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“There is a massive gap between us to the very early 20s. It’s not fair to ask them to hold Kildare Camogie together on their own”– Siobhán Hurley

By Camogie Press
Posted 19/04/2019
By Daragh Ó Conchúir
 
SHE did not have to return to the fold, having taken a year out after more than a decade representing Kildare but Siobhán Hurley did not feel comfortable walking away for good in the Lilies’ time of need.
 
An integral component of the renaissance that propelled Kildare from the Littlewoods Camogie Leagues Division 4 to reaching a Division 2 Final and that yielded All-Ireland Junior A and Premier Junior titles, Hurley was also a driving force as Johnstownbridge went on a remarkable run of garnering three consecutive All-Irelands– two at Junior level and then the Intermediate crown at the first attempt.
 
The demands had already been so much that she had called time on her ladies football career at county level, but the fuel gauge was on empty by the time Johnstownbridge prevailed over Athenry at St Tiernach’s Park in March 2018.
 
So she went travelling for five months around South America, Australasia and Asia with teammate Susie O’Carroll. It was divine.
 
It would have been easy to make the break a permanent one but as someone who derives real joy from playing for Kildare, just as her brothers Pádraig and Seán have done, it wasn’t really an option. And keeping an eye on the struggles of a squad in transition, it gnawed at her that it wouldn’t be right not to put her shoulder to the wheel when she still had something to give.
 
“It was pretty much all my adult life (playing)” Hurley explains. “I took maybe a year out for my leaving cert. I needed a bit of a break. Travelling was always something that I wanted to do. I thought that if I didn’t do it last year I would have looked back and blamed Camogie for not having done it, and I didn’t want to do that because Camogie has given me so many opportunities and I have loved every minute of it. I made a decision and I was lucky that Susie was going at the same time so we decided to go together.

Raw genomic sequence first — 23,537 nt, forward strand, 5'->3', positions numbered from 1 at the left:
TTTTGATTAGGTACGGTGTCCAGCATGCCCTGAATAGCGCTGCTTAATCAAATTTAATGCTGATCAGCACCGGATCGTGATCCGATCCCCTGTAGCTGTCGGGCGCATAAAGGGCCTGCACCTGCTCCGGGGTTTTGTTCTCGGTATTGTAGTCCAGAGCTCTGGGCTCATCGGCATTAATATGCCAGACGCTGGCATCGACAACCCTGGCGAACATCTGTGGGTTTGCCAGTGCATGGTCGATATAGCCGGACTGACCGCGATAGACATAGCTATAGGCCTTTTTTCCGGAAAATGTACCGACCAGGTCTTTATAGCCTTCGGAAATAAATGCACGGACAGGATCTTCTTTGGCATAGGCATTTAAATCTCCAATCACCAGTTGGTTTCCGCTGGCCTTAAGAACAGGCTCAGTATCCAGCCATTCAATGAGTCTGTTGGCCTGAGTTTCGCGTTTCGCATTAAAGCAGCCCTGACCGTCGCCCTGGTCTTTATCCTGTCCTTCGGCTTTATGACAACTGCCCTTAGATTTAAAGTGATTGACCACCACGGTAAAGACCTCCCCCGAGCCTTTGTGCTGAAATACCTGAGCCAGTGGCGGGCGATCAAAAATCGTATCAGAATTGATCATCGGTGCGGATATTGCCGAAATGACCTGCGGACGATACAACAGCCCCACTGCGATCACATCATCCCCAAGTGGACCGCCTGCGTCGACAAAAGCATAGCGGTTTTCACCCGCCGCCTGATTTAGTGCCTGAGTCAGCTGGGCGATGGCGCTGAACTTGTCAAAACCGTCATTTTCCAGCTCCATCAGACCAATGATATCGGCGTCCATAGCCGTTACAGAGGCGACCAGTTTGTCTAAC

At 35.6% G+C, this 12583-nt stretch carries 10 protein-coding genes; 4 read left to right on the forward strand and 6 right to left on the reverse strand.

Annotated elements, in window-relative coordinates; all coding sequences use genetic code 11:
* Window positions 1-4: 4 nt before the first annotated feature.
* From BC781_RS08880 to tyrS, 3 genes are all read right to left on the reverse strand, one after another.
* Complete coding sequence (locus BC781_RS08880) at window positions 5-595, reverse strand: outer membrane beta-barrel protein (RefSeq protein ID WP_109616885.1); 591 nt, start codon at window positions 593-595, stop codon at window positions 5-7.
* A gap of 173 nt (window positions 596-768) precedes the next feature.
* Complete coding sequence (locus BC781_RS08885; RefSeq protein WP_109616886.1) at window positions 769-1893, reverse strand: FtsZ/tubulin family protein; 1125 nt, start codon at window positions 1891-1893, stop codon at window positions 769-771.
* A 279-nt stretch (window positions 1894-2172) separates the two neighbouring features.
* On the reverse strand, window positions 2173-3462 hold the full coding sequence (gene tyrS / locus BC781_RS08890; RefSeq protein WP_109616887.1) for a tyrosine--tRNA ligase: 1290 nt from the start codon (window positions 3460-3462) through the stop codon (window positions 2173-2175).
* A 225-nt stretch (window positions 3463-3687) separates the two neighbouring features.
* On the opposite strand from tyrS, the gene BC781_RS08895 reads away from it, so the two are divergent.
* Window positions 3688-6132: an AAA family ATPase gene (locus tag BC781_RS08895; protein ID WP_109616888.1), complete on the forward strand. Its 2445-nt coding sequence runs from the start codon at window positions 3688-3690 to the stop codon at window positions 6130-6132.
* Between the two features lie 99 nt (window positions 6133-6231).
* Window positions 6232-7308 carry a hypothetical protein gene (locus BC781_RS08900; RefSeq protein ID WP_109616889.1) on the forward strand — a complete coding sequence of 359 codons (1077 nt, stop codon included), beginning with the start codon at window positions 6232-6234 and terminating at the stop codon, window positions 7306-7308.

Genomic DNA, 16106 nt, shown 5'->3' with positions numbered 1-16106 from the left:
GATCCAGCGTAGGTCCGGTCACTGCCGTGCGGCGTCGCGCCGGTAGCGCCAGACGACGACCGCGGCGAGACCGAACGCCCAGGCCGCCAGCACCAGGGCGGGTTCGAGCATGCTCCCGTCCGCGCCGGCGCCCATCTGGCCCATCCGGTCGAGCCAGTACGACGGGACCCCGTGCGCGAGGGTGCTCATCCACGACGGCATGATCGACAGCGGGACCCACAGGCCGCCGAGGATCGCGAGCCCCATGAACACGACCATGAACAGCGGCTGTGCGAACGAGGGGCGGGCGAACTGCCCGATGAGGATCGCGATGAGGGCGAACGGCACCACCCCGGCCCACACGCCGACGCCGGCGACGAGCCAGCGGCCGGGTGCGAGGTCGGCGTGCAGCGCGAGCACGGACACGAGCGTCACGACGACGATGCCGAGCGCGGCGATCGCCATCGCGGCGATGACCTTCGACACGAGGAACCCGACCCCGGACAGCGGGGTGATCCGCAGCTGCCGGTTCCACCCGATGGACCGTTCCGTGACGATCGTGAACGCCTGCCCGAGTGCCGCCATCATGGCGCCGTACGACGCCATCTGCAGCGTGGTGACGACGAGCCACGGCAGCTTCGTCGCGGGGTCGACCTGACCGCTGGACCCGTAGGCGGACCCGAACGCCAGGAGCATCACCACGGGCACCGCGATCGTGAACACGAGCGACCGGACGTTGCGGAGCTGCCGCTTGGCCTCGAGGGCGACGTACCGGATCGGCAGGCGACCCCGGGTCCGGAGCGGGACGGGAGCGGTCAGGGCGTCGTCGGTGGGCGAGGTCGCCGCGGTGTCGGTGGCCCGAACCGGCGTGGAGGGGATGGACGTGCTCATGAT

“When we came back, I was of the opinion that if a few of us that were on those teams before didn’t go in, the whole thing would probably fall apart. We would be back at Nancy Murray stage next year. It is not fair on the other girls. There is a big gap between myself, Aoife (Trant), Tanya (Johnson) – Fiona (Trant) is probably in the middle – but there is a massive gap between us to the very early 20s. It’s not fair to ask them to hold Kildare Camogie together on their own.
 
“Even though I was away last year we were getting the results and it killed me to see the scores in those matches. We fought so hard to get Kildare Camogie to where it was and I would hate to see it all go down the drain in one year.”
 
Winning a Division 3 League Final would be a considerable boost in that context.
 
“Exactly. I am disappointed we are playing Division 3, we haven’t been there since we won it in 2012. It was probably a good thing though because the girls who never played before got the opportunity to be introduced at a level that was comfortable for them. They have improved with every game. Now coming into the Intermediate Championship, they will be well used to it. They will have the confidence of playing and hopefully winning this Division 3 Final to spur them on.”
 
The recently-turned 30-year-old, who is a teacher of junior and senior infants at Timahoe NS in Kildare, has fond memories of Johnstownbridge’s remarkable trio of All-Irelands. As a former Soaring Star, she was bound to have a leading role, along with other county players including Aoife Trant, Clodagh Flanagan, Aisling Holton Róisín O’Connell and Louise Codd. But it was the culture of the group that got them over the finishing line.
 
“We just have a bunch of very like-minded people. There are no divas or superstars. Everybody plays their part and everybody trains really hard. Everybody is there all the time. The management expect us to do well and they tell us that they expect us to do well. If you have everybody believing that you can achieve a goal like winning an All-Ireland it’s much easier to do it. Everyone puts in the work then as well.”
 
Achieving that with a more disparate gathering is more difficult at county level but it is attainable. Winning in Banagher today (1pm) would be an important step but Limerick stand in their way.
 
“We played them once already this year. We beat them by three points in the end but it was a very tight game. They are a very good hurling side. They are young enough.
 
“They beat Clare who would have finished second in the group (to Kildare). They are after improving significantly so it will be a tough game. It would be such a big boost for the Championship to win, with hopefully a few girls who have been unavailable with study and injury and things to come back in too. We’ll be doing everything we can to do so.”
 
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